Another fumbled snap halted Michigan's next drive, and the Buckeyes then marched down the field to take the lead. Tim Spencer gave Ohio State a 14-7 lead with 33 seconds left before halftime with a 2-yard burst for a score.
Michigan tied the game in the third quarter after marching for a score following a Mike Tomczak fumble. However, Spencer, who finished with 124 yards on the day, answered that score in the fourth quarter with a 1-yard dive to give OSU a 21-14 lead. The Buckeyes later iced the game on its next possession with a 33-yard field goal by Rich Spangler.
The win sparked a huge celebration at Ohio Stadium. Actually, the party started before time had run out in the fourth quarter. Fans rushed the field in the waning seconds and tore down one of the goal posts, forcing the officials to penalize the Buckeyes 15 yards for unsportsmanlike conduct with 0:05 remaining.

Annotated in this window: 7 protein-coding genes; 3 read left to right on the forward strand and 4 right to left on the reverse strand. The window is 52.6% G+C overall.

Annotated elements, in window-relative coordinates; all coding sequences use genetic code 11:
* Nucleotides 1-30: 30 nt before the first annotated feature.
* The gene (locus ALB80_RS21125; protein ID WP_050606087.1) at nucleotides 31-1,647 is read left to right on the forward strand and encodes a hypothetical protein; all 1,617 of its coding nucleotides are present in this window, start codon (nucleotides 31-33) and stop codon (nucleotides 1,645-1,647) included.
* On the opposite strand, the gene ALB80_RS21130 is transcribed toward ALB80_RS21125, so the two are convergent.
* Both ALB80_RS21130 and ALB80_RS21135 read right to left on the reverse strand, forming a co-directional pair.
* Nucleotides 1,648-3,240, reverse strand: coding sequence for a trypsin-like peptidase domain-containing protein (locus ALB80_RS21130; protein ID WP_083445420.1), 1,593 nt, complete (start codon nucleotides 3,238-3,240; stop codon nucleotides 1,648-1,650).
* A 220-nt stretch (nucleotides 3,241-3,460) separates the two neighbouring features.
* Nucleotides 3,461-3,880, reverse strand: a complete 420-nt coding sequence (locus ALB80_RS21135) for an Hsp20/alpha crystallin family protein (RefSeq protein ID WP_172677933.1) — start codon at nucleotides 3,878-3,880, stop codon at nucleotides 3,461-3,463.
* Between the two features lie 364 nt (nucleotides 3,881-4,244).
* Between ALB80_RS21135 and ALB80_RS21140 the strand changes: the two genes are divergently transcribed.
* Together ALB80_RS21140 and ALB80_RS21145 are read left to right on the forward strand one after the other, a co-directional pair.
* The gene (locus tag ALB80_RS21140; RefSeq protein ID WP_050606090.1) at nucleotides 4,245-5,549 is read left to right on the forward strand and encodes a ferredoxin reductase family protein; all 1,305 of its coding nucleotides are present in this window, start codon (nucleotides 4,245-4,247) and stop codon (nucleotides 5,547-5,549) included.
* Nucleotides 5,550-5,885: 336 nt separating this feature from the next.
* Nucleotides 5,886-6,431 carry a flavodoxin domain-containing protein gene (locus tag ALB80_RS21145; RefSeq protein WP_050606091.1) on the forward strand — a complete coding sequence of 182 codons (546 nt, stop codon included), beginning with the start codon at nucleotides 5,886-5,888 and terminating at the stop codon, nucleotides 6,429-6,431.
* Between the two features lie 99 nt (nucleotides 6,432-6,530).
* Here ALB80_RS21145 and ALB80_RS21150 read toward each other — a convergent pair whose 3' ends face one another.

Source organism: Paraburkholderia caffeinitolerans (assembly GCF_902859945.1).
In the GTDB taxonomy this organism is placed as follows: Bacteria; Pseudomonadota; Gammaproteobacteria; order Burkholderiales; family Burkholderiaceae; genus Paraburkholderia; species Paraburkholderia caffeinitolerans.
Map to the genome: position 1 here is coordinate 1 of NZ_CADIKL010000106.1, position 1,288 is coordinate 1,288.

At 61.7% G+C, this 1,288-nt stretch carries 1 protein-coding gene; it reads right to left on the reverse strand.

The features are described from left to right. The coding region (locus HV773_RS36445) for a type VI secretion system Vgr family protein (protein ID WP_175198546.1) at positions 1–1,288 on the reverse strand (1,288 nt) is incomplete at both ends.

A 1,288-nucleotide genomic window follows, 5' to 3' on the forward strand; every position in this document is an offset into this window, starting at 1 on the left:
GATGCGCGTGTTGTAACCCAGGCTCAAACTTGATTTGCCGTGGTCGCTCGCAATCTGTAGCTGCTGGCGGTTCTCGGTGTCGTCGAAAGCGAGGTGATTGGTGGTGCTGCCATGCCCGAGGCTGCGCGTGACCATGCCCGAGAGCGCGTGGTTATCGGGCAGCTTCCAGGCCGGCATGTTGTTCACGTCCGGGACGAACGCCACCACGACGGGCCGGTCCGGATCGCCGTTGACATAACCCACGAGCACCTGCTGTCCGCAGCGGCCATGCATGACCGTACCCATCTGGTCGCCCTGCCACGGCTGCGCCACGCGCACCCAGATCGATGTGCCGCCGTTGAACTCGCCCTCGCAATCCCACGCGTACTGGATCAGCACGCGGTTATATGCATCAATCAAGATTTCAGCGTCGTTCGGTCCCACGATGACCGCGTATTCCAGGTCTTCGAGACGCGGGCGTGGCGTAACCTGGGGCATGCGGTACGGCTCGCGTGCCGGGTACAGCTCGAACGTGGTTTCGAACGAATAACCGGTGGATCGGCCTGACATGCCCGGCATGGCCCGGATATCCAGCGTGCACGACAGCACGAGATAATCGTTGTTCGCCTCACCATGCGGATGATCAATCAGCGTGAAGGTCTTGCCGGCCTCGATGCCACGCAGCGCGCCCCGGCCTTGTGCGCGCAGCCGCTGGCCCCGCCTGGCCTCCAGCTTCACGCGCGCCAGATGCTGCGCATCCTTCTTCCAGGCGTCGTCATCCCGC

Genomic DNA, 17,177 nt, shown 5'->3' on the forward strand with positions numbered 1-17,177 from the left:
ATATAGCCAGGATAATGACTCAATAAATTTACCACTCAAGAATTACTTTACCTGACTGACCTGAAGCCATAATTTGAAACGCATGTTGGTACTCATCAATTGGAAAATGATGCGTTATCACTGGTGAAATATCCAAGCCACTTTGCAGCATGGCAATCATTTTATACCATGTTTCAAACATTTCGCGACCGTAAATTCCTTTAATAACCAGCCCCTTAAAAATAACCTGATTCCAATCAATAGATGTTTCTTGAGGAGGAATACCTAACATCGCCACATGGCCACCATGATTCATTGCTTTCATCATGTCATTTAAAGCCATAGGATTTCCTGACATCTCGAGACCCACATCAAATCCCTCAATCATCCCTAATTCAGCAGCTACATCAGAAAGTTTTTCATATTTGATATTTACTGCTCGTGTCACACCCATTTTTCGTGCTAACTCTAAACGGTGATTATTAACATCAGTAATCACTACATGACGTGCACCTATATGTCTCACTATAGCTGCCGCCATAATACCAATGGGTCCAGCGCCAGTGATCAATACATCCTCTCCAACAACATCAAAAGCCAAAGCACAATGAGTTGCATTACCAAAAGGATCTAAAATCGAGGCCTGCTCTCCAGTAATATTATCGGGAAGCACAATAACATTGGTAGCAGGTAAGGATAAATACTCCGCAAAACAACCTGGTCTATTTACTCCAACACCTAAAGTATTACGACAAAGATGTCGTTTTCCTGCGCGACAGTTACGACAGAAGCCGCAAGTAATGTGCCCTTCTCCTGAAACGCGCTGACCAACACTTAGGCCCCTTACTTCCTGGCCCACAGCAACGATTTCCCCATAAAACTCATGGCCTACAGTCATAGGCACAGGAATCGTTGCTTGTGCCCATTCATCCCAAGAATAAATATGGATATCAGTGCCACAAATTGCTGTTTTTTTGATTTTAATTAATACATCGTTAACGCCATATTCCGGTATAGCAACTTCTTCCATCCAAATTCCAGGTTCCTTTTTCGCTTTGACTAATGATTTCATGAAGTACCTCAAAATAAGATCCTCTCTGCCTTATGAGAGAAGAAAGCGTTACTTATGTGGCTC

After the game, Ohio State announced it would play in the Holiday Bowl in San Diego against BYU. 1976: No. 4 Michigan 22, No. 8 Ohio State 0 – The Buckeyes (8-1-2) disappointed an Ohio Stadium crowd of 88,250 – then the largest crowd to watch a game at the venue – by falling to the Wolverines in a showdown of top-10 teams. Ohio State had only one serious scoring drive, but it was abruptly ended when U-M defender Jim Pickens intercepted a Jim Pacenta pass in the end zone. The Wolverines' ground attack won them the game. All 366 of U-M's total yardage came on rushes. 1971: No. 3 Michigan 10, Ohio State 7 – A crowd of 104,016 at Michigan Stadium, at the time the largest in college football history, saw the Buckeyes fall to the Wolverines. Injury-ravaged Ohio State, who featured an offense that had no returning starters from the 1970 meeting with Michigan, was outgained 335-138 in total offense. Even so, the Buckeyes (6-4) led 7-3 in the second half on an 85-yard punt return for a touchdown by Tom Campana. Michigan answered the touchdown with a game-winning score on a 21-yard run by Billy Taylor. 1965: Ohio State 9, Michigan 7 – Nothing but pride was on the line, but Ohio State earned its fifth win over Michigan in six years in front of a Michigan Stadium crowd of 77,733. The Wolverines reached the red zone four times without scouting touchdowns, while Ohio State crossed midfield only twice yet scored twice. A 5-yard touchdown pass from Don Unverferth to Bill Anders gave OSU a 6-0 lead, and the Buckeyes (7-2) erased a 7-6 deficit in the fourth quarter with a 28-yard field goal by Bob Funk with 1:15 remaining. 1954: No. 1 Ohio State 21, No. 12 Michigan 7 – The Buckeyes (9-0) earned a trip to the Rose Bowl by earning a dramatic win over Michigan at Ohio Stadium. In front of a national television audience, Ohio State rallied from an early 7-0 deficit. The Buckeyes tied the game on a Fred Kirss touchdown reception in the second quarter and took the lead for good on a 99-yard drive that was capped by a touchdown reception by Dick Brubaker. Hopalong Cassady closed the scoring with a late touchdown that set off a big celebration in Columbus. The Rose Bowl berth was the first for a Woody Hayes-coached team. 1948: No. 1 Michigan 13, No. 18 Ohio State 3 – The Wolverines silenced an Ohio Stadium crowd of 82,754 by beating the Buckeyes. Ohio State led 3-0 on a 30-yard field goal by Jimmy Hague with 9:29 left in the first quarter, but the Buckeyes (6-3) would not score again. The Wolverines took the lead for good with a touchdown in the second quarter before added another score in the fourth quarter. Michigan won the national championship but did not play in the Rose Bowl. Because of the conference's "no repeat" policy, second place Northwestern went to Pasadena and beat California 20-14. 1943: No. 4 Michigan 45, Ohio State 7 – The Buckeyes were overwhelmed by a Michigan team that featured 41 Navy and Marine trainees. Ohio State trailed only 13-0 at halftime before the Wolverines took command. The Buckeyes finished the 1943 season with a 3-6 record. 1937: No. 19 Ohio State 21, Michigan 0 – Ohio State closed the season with a shutout win at Ann Arbor. The Buckeyes (6-2) braved cold and windy weather. Senior halfback Jim Miller, who played sparingly during his time at Ohio State, and Dick Nardi each scored touchdowns. 1926: Ohio State 7, Illinois 6 – The Buckeyes ended the season 7-1 after bouncing back from a loss to Michigan with a narrow win against Illinois. Myers Clark's drop-kick conversion after a second-quarter touchdown proved to be the game-winning play. Illinois scored a touchdown late in the fourth quarter, but Forrest "Frosty" Peters missed the extra point attempt. 1920: Ohio State 7, Illinois 0 – Ohio State traveled to Champaign, along with many fans who "borrowed" U.S. Army trucks that had been stored near Ohio Stadium, and left with a shutout win against the Fighting Illini. The game featured two goal-line stands – one by each defense – and one score. It came when Cyril "Truck" Myers caught a touchdown pass from Noel "Dopey" Workman. The Buckeyes (7-0) were now Rose Bowl bound and would play California. 1915: Ohio State 34, Northwestern 0 – The Buckeyes ended the season with a blanking of visiting Northwestern. Ohio State finished the season 5-1-1 and fans were already excited about the 1916 season – the first that freshman Chic Harley would be eligible to play. 1909: Oberlin 26, Ohio State 6 – Ohio State traveled to Oberlin and dropped their third game against six wins. All that was left for the Buckeyes was a home game vs. Kenyon on Nov. 25.